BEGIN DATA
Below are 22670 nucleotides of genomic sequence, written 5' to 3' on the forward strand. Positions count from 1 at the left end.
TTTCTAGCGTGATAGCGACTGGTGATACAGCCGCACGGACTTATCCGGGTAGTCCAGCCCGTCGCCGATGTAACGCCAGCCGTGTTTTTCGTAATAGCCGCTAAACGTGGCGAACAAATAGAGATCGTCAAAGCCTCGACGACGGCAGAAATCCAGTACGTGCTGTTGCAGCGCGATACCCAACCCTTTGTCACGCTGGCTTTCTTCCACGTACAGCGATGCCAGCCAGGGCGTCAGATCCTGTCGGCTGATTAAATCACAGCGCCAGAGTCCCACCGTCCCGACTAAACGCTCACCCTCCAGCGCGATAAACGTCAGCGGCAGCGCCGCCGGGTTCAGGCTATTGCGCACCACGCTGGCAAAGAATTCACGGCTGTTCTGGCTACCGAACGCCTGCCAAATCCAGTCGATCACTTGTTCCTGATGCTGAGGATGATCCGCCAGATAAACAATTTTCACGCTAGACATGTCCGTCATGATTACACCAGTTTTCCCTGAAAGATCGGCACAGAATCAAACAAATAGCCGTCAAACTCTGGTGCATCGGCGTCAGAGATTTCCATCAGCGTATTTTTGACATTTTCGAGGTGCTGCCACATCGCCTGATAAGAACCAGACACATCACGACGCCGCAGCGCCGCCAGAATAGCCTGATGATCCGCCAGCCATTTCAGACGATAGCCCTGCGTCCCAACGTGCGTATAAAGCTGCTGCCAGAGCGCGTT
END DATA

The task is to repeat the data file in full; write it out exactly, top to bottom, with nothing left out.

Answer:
Below are 22670 nucleotides of genomic sequence, written 5' to 3' on the forward strand. Positions count from 1 at the left end.
TTTCTAGCGTGATAGCGACTGGTGATACAGCCGCACGGACTTATCCGGGTAGTCCAGCCCGTCGCCGATGTAACGCCAGCCGTGTTTTTCGTAATAGCCGCTAAACGTGGCGAACAAATAGAGATCGTCAAAGCCTCGACGACGGCAGAAATCCAGTACGTGCTGTTGCAGCGCGATACCCAACCCTTTGTCACGCTGGCTTTCTTCCACGTACAGCGATGCCAGCCAGGGCGTCAGATCCTGTCGGCTGATTAAATCACAGCGCCAGAGTCCCACCGTCCCGACTAAACGCTCACCCTCCAGCGCGATAAACGTCAGCGGCAGCGCCGCCGGGTTCAGGCTATTGCGCACCACGCTGGCAAAGAATTCACGGCTGTTCTGGCTACCGAACGCCTGCCAAATCCAGTCGATCACTTGTTCCTGATGCTGAGGATGATCCGCCAGATAAACAATTTTCACGCTAGACATGTCCGTCATGATTACACCAGTTTTCCCTGAAAGATCGGCACAGAATCAAACAAATAGCCGTCAAACTCTGGTGCATCGGCGTCAGAGATTTCCATCAGCGTATTTTTGACATTTTCGAGGTGCTGCCACATCGCCTGATAAGAACCAGACACATCACGACGCCGCAGCGCCGCCAGAATAGCCTGATGATCCGCCAGCCATTTCAGACGATAGCCCTGCGTCCCAACGTGCGTATAAAGCTGCTGCCAGAGCGCGTT